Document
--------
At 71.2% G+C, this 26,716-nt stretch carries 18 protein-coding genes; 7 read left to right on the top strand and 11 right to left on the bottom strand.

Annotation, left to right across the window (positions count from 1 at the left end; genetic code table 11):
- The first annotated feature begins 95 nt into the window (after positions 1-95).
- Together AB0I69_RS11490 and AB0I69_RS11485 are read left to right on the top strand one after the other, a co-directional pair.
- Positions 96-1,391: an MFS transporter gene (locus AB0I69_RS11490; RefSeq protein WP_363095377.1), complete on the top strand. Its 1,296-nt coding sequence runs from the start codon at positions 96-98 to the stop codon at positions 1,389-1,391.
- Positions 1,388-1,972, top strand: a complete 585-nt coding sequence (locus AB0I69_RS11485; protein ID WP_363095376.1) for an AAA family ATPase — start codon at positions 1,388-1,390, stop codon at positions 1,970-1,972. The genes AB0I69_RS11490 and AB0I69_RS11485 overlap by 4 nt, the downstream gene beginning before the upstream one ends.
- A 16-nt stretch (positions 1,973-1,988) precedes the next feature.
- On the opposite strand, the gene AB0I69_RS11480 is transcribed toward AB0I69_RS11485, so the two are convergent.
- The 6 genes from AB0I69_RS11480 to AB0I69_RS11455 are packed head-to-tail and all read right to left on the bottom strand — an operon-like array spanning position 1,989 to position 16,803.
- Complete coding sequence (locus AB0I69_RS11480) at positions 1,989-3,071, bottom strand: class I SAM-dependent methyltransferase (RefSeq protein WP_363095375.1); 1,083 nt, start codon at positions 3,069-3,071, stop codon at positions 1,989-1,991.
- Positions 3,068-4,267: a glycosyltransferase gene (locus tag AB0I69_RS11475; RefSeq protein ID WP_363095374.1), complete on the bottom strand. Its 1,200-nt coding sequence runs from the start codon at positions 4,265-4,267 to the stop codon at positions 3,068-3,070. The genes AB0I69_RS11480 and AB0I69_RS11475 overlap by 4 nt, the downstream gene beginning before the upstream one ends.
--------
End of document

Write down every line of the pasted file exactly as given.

At 71.2% G+C, this 26,716-nt stretch carries 18 protein-coding genes; 7 read left to right on the top strand and 11 right to left on the bottom strand.

Annotation, left to right across the window (positions count from 1 at the left end; genetic code table 11):
- The first annotated feature begins 95 nt into the window (after positions 1-95).
- Together AB0I69_RS11490 and AB0I69_RS11485 are read left to right on the top strand one after the other, a co-directional pair.
- Positions 96-1,391: an MFS transporter gene (locus AB0I69_RS11490; RefSeq protein WP_363095377.1), complete on the top strand. Its 1,296-nt coding sequence runs from the start codon at positions 96-98 to the stop codon at positions 1,389-1,391.
- Positions 1,388-1,972, top strand: a complete 585-nt coding sequence (locus AB0I69_RS11485; protein ID WP_363095376.1) for an AAA family ATPase — start codon at positions 1,388-1,390, stop codon at positions 1,970-1,972. The genes AB0I69_RS11490 and AB0I69_RS11485 overlap by 4 nt, the downstream gene beginning before the upstream one ends.
- A 16-nt stretch (positions 1,973-1,988) precedes the next feature.
- On the opposite strand, the gene AB0I69_RS11480 is transcribed toward AB0I69_RS11485, so the two are convergent.
- The 6 genes from AB0I69_RS11480 to AB0I69_RS11455 are packed head-to-tail and all read right to left on the bottom strand — an operon-like array spanning position 1,989 to position 16,803.
- Complete coding sequence (locus AB0I69_RS11480) at positions 1,989-3,071, bottom strand: class I SAM-dependent methyltransferase (RefSeq protein WP_363095375.1); 1,083 nt, start codon at positions 3,069-3,071, stop codon at positions 1,989-1,991.
- Positions 3,068-4,267: a glycosyltransferase gene (locus tag AB0I69_RS11475; RefSeq protein ID WP_363095374.1), complete on the bottom strand. Its 1,200-nt coding sequence runs from the start codon at positions 4,265-4,267 to the stop codon at positions 3,068-3,070. The genes AB0I69_RS11480 and AB0I69_RS11475 overlap by 4 nt, the downstream gene beginning before the upstream one ends.